It's been one of those weeks when average hardworking Americans feel fatigued. They've been bombarded with the news of a governor of one of the biggest states in the union trying to sell one of the most important elected positions in public office to the highest bidder. They've read about one of the most powerful men on Wall Street confessing to bilking investors out of tens of billions of dollars, one of the country's biggest corporations losing another 10 billion dollars in questionable investments, and, by the way, a company that US taxpayers just gave 150 billion dollars to to keep from folding. And let's not forget the American auto industry, an industry that most common sense folks will say made its own bed but somehow the U.S. taxpayer has to save. Couple that with food companies that charge more for less, fuel surcharges that remain even after the price of oil has dropped $100 dollars a barrel, the overarching sense that any day now they may lose their jobs, and, well, we all feel worn out!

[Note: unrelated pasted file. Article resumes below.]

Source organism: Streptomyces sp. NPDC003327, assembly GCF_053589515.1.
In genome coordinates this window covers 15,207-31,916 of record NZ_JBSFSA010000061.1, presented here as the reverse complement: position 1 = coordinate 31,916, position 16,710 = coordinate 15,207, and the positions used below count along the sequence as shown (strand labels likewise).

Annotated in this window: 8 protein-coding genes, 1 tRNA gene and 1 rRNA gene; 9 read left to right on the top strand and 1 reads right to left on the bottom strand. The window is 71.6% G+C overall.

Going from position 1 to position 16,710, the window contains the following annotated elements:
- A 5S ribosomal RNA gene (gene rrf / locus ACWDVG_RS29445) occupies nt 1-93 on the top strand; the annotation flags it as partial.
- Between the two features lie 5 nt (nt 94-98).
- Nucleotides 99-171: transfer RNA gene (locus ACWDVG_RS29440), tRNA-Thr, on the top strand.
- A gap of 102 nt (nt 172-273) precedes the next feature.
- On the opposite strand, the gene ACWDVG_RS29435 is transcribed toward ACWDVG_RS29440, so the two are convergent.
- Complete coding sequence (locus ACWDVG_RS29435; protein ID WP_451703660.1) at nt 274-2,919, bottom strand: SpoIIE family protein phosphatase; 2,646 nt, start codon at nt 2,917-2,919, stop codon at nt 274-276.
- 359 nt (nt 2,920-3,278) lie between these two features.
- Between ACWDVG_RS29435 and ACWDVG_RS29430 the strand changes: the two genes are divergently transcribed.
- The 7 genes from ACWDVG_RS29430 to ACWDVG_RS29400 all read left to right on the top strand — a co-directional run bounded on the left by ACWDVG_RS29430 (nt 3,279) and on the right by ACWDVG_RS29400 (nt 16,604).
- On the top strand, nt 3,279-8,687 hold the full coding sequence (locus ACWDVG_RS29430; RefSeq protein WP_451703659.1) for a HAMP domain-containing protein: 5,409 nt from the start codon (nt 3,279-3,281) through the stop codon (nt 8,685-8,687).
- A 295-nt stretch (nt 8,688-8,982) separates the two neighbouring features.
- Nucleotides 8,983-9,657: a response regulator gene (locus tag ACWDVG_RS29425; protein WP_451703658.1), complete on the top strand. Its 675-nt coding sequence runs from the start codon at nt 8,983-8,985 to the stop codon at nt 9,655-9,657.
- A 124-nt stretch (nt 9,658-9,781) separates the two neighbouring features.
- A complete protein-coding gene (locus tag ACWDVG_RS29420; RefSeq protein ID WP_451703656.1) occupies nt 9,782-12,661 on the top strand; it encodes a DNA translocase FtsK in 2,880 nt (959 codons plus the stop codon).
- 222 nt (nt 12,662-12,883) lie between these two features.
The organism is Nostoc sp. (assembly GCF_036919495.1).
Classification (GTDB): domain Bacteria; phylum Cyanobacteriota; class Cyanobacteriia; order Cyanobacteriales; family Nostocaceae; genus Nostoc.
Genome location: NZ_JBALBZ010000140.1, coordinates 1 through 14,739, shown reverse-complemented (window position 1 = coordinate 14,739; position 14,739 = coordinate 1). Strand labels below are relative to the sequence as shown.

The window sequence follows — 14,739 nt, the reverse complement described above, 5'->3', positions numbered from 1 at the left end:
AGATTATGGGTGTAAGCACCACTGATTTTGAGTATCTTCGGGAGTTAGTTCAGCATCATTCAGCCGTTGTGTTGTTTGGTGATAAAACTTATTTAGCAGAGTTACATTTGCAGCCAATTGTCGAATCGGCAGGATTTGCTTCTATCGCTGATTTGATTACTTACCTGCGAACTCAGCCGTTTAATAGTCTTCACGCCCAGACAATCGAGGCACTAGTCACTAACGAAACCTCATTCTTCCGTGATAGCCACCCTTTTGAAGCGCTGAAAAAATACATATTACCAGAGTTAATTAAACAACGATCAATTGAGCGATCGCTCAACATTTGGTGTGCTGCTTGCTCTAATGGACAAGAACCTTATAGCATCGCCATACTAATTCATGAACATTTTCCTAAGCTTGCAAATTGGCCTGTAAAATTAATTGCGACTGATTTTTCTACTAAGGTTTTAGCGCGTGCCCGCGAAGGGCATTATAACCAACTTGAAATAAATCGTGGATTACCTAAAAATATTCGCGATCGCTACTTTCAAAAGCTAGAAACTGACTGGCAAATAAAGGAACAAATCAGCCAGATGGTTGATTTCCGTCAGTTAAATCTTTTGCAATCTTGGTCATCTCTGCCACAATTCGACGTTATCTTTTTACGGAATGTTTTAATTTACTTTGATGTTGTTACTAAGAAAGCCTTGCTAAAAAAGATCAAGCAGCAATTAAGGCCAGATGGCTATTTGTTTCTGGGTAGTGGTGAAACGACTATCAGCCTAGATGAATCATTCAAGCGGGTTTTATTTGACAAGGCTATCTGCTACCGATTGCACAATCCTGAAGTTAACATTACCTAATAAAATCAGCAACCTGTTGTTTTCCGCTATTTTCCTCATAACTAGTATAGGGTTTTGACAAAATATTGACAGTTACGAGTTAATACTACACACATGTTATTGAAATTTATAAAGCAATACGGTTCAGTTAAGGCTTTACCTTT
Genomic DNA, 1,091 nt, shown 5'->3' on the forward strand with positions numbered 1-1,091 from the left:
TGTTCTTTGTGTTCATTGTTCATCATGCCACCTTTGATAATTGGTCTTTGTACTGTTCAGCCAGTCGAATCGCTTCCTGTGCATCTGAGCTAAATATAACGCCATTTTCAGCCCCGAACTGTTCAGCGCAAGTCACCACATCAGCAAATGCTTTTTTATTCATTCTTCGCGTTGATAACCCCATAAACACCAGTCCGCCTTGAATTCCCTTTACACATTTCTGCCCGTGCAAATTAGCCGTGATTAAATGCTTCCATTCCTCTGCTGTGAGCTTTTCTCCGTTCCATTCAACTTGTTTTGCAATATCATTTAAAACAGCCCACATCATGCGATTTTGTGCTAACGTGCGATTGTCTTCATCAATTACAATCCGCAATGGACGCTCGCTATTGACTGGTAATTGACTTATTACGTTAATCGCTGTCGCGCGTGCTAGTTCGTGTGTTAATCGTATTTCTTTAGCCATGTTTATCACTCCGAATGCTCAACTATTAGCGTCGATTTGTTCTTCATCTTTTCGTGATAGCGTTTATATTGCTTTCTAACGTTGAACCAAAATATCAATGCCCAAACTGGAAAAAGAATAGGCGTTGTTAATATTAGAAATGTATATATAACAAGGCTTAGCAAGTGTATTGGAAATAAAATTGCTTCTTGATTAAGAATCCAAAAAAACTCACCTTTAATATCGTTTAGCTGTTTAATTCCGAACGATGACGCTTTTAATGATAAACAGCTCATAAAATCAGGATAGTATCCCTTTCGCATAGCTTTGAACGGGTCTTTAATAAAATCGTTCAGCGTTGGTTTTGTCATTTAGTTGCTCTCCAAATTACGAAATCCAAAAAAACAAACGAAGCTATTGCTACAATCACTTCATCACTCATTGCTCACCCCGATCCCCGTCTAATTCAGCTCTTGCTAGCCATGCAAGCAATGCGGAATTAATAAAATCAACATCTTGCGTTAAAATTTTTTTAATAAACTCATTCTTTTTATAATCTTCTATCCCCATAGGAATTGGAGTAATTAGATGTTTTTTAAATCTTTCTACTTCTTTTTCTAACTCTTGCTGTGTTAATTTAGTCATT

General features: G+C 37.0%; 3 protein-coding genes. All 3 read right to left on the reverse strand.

I don't have any remedy, and frankly maybe I'm just venting. What I do know is that we cycle through these times and somehow survive, maybe more exhausted but hopefully wiser for it.